Illinois’ rising property taxes driven by $75 billion local pension debt

Illinois’ rising property taxes driven by $75 billion local pension debt

Rapidly rising property taxes and growing pension costs leave homeowners asked to pay more to get less. Relief requires structural pension reform, starting with a constitutional amendment.

Illinois’ worst-in-the-nation pension debt has become a well-known problem. Over $144 billion in pension debt for the five statewide retirement systems breaks down to nearly $30,000 in debt for each household, which must be paid with further tax hikes or further cuts to core government services.

Less well known is the nearly $75 billion of pension debt held by local governments in Illinois, which is the primary reason for Illinois’ second-highest in the nation property taxes. Combined with the state’s pension debt, politicians who mismanaged the pension system dug a $219 billion hole that handed $45,151 in pension debt on average to each Illinois household.

But local pension debt varies widely based on where a taxpayer lives in Illinois. And there is a way to climb out of Illinois’ pension abyss.

Chicago significantly drives up the state average because it has accumulated more pension debt than 44 U.S. states. Chicago’s police pension fund is just 22% funded and the firefighters’ pension fund has just 18 cents saved for each $1 in future promises.

Pension experts consider a funding ratio of less than 60% to be “deeply troubled.” A 40% funding ratio may be a “point of no return,” meaning an inability to make required contributions or maintain adequate funding levels – without painful cuts or serious structural reforms.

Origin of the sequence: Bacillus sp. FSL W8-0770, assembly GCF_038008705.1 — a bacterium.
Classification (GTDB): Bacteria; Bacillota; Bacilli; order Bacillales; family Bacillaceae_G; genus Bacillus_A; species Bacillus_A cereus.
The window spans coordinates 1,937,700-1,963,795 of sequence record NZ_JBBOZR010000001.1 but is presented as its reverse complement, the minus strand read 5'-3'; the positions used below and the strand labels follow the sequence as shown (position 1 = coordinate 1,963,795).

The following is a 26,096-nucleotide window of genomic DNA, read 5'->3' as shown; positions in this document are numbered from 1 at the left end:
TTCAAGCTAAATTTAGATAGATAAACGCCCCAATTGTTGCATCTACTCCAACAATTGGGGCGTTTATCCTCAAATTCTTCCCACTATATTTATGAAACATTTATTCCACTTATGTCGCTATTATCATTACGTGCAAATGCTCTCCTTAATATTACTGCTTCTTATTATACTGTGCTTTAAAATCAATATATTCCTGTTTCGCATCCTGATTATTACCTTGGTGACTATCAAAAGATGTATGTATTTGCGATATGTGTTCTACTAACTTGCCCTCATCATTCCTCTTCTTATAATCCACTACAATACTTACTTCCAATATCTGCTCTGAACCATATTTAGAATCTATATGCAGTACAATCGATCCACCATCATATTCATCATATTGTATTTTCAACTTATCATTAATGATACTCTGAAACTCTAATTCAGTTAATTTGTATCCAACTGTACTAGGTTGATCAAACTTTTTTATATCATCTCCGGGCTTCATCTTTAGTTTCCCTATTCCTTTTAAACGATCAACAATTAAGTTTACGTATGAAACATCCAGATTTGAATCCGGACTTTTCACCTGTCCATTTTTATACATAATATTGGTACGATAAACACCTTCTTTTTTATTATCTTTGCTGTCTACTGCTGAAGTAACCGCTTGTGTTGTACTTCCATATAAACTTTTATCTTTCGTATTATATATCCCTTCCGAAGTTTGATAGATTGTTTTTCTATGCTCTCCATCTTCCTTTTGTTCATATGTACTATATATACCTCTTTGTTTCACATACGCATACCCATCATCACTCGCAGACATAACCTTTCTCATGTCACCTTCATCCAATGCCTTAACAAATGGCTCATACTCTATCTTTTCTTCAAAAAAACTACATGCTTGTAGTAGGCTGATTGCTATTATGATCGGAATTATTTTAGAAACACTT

In at least 20 other large municipalities in Illinois, pension debt has grown to crisis levels. Each of these 20 cities and towns has a public safety pension fund with less than 50 cents saved for every $1 in future promises. All of them have populations above 25,000 – except for Harvey and Melrose Park, where populations have recently dropped just below that threshold.

Pension debt per household in these municipalities ranges from $34,412 in Carbondale to $47,341 in North Chicago, which is both the local debt and each household’s share of the state’s pension debt. In seven of these cities and towns, annual taxpayer pension contributions are larger than the entire annual municipal property tax levy. And in another six, per household pension debt exceeds the area median household income reported by the Census Bureau.

The local pension crisis drives property tax hikes as mayors and other local leaders struggle to keep up with the growing financial burden. Local leaders have been saddled with pension systems created by state law and have virtually no options to reduce costs or improve sustainability on their own.

In these 20 cities, and others, taxpayers are being asked to pay more to get less. Rising annual pension costs are crowding out local government spending on services that residents want and need. In recent years, Illinois cities have already been forced to either lay off current workers, raise taxes or both to keep up with the cost of these pension systems. For example:

  • East St. Louis has cut its active police force in half since 2003, a much larger reduction than the 16% drop it has seen in its population.
  • In 2019, the pension intercept law was triggered in North Chicago and East St. Louis. The resulting increase in pension costs for the cities’ budgets resulted in $1.3 million of cuts in North Chicago, including layoffs for three firefighters, and nine firefighter layoffs in East St. Louis.
  • Danville in 2017 hiked its special public safety pension fee, which is levied on top of normal property taxes, by 178% to $267 per year.
  • Alton was forced to sell off its water and sewer system to try to keep pace with the rising cost of local pension funds in 2019 and Granite City followed suit in 2020.
  • Jerome, Geneseo, Norridge and Moline raised property taxes to pay for pension costs in 2018.